Despite the apparent problem, neither Congress nor the voting public seems to be in much of mood for funding a new program that risks running up the federal deficit. Both Democrats and Republicans recognize the credit problem, but they differ on what to do about it. Andrews continues:

“Supporters say the $30 billion fund, which would invest in small community banks, would allow the banks to leverage the money and make almost $300 billion in additional loans. The Congressional Budget Office has estimated that the fund would not cost the government in the long term, as the banks repay the Treasury Department with interest. … The new money could make a real difference, but only if the community banks actually use it. Much will depend on the economy itself. Loan volumes actually declined after the Treasury poured money into banks under the Troubled Assets Relief Program, in part because the recession reduced profitable lending opportunities. The bill does try to prod banks into lending. Banks that step up their pace will be allowed to repay the government at much lower interest rates than banks that stay on the sidelines. … But critics say the real problem isn’t a shortage of capital but a shortage of healthy borrowers. In the National Federation of Independent Business’s July survey, although nearly half said they couldn’t get enough credit, only 6 percent of business owners said that was their biggest problem. By contrast, 30 percent said their biggest obstacle was weak sales. Many small-business owners lost creditworthiness as they struggled in the downturn. Plunging property values have made it harder for entrepreneurs to use homes or commercial property as collateral.”

Some small business owners, Andrews reports, are caught in a Catch 22. He explains:

“Bill Owens, founder of Education Solutions in Shelby, N.C., provides a case study in the murkiness of the lending equation. Owens, who developed a cheap way to provide whiteboards to cash-strapped schools, said he has a backlog of orders. But because his credit rating has slipped in the past two years, he can’t get loans to stock up on materials. … Carmen Ortiz Larsen, founder of Bethesda-based Aquas, is reluctant to ask her bank for more credit. Aquas, which provides engineering and information technology services, has 32 employees. Larsen said she would like to expand but worries that asking for a bigger loan could prompt her bank to question her existing credit lines.”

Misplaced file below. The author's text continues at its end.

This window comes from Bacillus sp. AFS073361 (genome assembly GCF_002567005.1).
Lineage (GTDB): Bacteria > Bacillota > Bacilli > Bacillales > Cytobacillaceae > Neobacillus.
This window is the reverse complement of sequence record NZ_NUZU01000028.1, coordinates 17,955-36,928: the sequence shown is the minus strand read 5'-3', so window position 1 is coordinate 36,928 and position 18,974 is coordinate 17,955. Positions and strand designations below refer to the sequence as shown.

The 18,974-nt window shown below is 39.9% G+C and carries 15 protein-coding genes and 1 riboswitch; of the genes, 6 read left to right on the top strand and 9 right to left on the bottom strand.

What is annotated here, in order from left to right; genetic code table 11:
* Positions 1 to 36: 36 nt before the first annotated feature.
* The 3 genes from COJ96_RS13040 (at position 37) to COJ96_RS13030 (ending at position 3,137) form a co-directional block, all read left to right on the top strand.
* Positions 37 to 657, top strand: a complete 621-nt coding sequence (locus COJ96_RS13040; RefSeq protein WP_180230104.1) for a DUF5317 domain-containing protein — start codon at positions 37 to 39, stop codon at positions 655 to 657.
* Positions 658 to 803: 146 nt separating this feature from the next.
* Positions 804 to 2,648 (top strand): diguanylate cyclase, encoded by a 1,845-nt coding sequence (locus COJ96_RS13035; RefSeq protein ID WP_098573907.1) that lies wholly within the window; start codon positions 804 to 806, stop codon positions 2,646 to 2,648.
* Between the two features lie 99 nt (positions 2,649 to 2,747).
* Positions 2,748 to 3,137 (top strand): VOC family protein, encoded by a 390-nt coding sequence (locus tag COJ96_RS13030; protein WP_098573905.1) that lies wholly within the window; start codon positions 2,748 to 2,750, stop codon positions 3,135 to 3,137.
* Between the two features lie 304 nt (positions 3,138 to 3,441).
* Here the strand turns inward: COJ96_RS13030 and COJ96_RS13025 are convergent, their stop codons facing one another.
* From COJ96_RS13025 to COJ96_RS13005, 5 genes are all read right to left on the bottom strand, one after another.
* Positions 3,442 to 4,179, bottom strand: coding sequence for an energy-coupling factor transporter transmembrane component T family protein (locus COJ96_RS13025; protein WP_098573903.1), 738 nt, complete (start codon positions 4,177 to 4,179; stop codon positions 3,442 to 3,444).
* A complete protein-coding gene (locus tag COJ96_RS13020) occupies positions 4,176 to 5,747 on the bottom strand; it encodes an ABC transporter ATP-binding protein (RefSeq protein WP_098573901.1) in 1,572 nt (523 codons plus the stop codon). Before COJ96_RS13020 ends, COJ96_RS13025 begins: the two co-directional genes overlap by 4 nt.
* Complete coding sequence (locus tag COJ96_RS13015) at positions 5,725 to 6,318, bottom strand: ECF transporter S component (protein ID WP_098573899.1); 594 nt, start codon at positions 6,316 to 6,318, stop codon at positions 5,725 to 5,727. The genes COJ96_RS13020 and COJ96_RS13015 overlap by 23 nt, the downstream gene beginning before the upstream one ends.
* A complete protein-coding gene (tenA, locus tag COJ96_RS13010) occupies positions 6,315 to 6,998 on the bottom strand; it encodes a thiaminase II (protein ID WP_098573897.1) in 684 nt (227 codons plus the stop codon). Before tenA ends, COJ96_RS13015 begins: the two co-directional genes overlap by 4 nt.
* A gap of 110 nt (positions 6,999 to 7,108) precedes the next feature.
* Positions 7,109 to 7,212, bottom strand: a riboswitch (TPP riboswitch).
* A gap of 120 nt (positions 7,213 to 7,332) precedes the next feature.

Andrews indicates that even “small-business lobbying groups disagree about what to do.” He reports that “”the National Small Business Association, which says it represents 150,000 small firms,” supports the measure before Congress, while “the National Federation of Independent Business, which says it represents about 300,000 businesses, has been lukewarm.” The real problem, Andrews states, is not lack of credit but “the lack of sales and customers.” The rub, of course, is that customers and sales won’t increase until the unemployment rate goes down and people can start spending again. It is becoming ever more evident, however, that counting on established companies to begin hiring back employees they have laid off is like hoping the Cubs will win the World Series. “According to a survey of 6,200 companies conducted by KPMG International,” even though “U.S. executives are increasingly optimistic about their companies’ revenue growth over the next year,” most of them have “modest expectations for hiring” [“Hopes for a Rebound Show a Modest Increase,” by Joe Light, Wall Street Journal, 2 August 2010]. That’s why finding a way to support high growth rate superstar firms is so important. Helping them to get established or to sustain their high growth rate would have the greatest impact on the economy and on reducing the unemployment rate.